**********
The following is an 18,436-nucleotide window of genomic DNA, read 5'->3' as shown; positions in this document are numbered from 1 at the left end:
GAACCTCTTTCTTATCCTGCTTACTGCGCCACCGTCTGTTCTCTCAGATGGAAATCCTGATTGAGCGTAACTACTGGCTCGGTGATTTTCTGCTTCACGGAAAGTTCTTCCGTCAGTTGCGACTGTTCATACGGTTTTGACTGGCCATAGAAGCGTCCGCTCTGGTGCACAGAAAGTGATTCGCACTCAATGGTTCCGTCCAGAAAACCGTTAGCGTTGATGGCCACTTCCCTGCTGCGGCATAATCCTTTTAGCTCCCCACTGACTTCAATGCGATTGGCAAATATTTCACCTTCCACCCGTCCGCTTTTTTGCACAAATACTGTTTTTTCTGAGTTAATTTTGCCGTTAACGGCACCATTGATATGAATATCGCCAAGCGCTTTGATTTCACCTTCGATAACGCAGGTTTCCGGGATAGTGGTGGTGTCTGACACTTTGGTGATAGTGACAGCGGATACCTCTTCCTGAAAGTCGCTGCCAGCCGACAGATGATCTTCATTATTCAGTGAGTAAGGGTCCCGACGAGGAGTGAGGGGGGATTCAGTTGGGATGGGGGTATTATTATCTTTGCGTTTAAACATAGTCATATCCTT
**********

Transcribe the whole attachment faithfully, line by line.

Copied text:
The following is an 18,436-nucleotide window of genomic DNA, read 5'->3' as shown; positions in this document are numbered from 1 at the left end:
GAACCTCTTTCTTATCCTGCTTACTGCGCCACCGTCTGTTCTCTCAGATGGAAATCCTGATTGAGCGTAACTACTGGCTCGGTGATTTTCTGCTTCACGGAAAGTTCTTCCGTCAGTTGCGACTGTTCATACGGTTTTGACTGGCCATAGAAGCGTCCGCTCTGGTGCACAGAAAGTGATTCGCACTCAATGGTTCCGTCCAGAAAACCGTTAGCGTTGATGGCCACTTCCCTGCTGCGGCATAATCCTTTTAGCTCCCCACTGACTTCAATGCGATTGGCAAATATTTCACCTTCCACCCGTCCGCTTTTTTGCACAAATACTGTTTTTTCTGAGTTAATTTTGCCGTTAACGGCACCATTGATATGAATATCGCCAAGCGCTTTGATTTCACCTTCGATAACGCAGGTTTCCGGGATAGTGGTGGTGTCTGACACTTTGGTGATAGTGACAGCGGATACCTCTTCCTGAAAGTCGCTGCCAGCCGACAGATGATCTTCATTATTCAGTGAGTAAGGGTCCCGACGAGGAGTGAGGGGGGATTCAGTTGGGATGGGGGTATTATTATCTTTGCGTTTAAACATAGTCATATCCTT